“You have to break bread with them, sit at lunch and have lunches with them, cry with them, laugh with them. You’ve got to be down there constantly shaking hands, talking to them, asking them questions. There’s no finish line.”
—GENERAL MANAGER, TECHNOLOGY COMPANY

 

4.

Recognize employees and build connections.

Recognition is a powerful way for leaders to develop relationships. Employees want their leader to notice and appreciate them and their great work. Recognition provides an opportunity for leaders to improve relationships with their own team members, as it proves their leader sees their effort and values their great work. Recognition also allows the leader to connect an employees’ work with the organization’s purpose and foster peer-to-peer connections by recognizing employees publicly and encouraging cross-functional appreciation. Both peer-to-peer recognition and recognition from leaders are crucial—but there is something uniquely powerful about receiving recognition from your manager.

When leaders effectively recognize their people, employees have:


339% higher odds of believing that their leader is an advocate for their development

343% higher odds of believing that their leader is a positive role model for the team

331% higher odds of believing that their leader supports them through mistakes

“I wish my leader fostered teamwork and collaboration. I don’t just mean like the buzzwords, but really, making people feel part of something, part of an organization, whether it’s the large organization or smaller team. My team is not cohesive at all, and I think that affects all of our work. There’s so much my leader could do to help us work better together if she really fostered that feeling of a team.”
—FEMALE FOCUS GROUP PARTICIPANT, USA

CONCLUSION
Leaders Build Culture and Connection

Leaders have the incredible potential to build a strong, positive culture filled with trust, connection, innovation, and loyalty. It all starts with them. But leaders must be influencers, not just doers, of great work. The leaders who truly succeed are the ones who create opportunities for connection and growth. They point to the organization’s purpose. They provide meaningful work. They show how an employee makes a difference. And that is what building a great culture is all about.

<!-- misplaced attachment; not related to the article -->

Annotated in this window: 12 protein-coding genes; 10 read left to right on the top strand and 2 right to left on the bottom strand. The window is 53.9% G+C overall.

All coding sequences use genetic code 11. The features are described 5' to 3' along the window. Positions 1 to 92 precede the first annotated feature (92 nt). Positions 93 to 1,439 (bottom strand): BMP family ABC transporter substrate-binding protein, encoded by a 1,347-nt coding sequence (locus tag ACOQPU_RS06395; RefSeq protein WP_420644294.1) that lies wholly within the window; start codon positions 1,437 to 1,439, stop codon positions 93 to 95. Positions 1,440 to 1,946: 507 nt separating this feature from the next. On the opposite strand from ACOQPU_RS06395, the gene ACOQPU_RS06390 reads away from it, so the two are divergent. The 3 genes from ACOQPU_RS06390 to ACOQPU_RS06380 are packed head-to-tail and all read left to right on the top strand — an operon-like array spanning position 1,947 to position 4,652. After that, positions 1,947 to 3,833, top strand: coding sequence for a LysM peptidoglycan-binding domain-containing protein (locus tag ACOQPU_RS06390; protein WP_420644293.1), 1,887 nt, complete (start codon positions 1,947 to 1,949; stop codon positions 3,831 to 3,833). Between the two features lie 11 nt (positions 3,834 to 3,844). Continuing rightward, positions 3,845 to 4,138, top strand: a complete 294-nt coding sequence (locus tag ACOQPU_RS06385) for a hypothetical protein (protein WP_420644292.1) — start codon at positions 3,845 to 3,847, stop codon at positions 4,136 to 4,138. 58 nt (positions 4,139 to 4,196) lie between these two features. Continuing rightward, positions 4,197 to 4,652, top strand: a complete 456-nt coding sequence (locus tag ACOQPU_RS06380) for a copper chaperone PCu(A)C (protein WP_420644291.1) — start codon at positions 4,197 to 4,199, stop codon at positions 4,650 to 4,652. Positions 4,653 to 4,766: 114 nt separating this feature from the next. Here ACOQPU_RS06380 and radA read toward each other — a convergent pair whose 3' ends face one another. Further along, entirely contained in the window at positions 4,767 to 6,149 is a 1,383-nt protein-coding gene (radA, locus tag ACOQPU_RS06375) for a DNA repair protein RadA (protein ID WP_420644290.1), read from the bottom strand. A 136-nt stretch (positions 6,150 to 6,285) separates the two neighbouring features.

LEADERSHIP—KEY TAKEAWAYS

Teach leaders to be mentors and advocates for development.

Help leaders be transparent and aligned.

Encourage leaders to get to know their employees personally.

Use recognition to build relationships.


Leadership Sources

1. “US Employee Pulse,” Qualtrics, November 2017.
2. David Sturt, Todd Nordstrom, Kevin Ames, Gary Beckstrand. Appreciate. O.C. Tanner 2017
3. Melissa Tsang, “Built, Not Bought,” Referral Candy, May 6, 2017.
4. “New National Study Conducted by Ultimate Software Reveals Need for Greater Focus on Manager—Employee Relationships,” Ultimate Software, December 4, 2017.


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METHODOLOGY

Survey data collected and analyzed by the O.C. Tanner Institute.

Qualitative findings are derived from 16 focus groups and 65 leaders among employees of larger companies and organizations, separated by gender. The groups were held in two phases: December 2017 and April 2018. Groups were conducted in Denver, CO; Minneapolis, MN; Toronto, CA; London, UK; and Sydney, AU. Each group represented a range of types of employers, including private companies, public companies, and government entities.

Quantitative findings are derived from online survey interviews administered to employees across Argentina, Australia, Canada, China, Germany, India, Japan, Mexico, Singapore, South Africa, United Kingdom, and the United States. The total sample size was 14,081 adults working at companies with 500+ employees. Fieldwork was undertaken between June 18–29, 2018.

This sample is sufficient to generate meaningful conclusions about the workplace culture of companies in included countries. However, as we do not have population data, results are subject to statistical errors customarily associated with sample-based information.

All figures, unless otherwise stated, are from the O.C. Tanner Institute.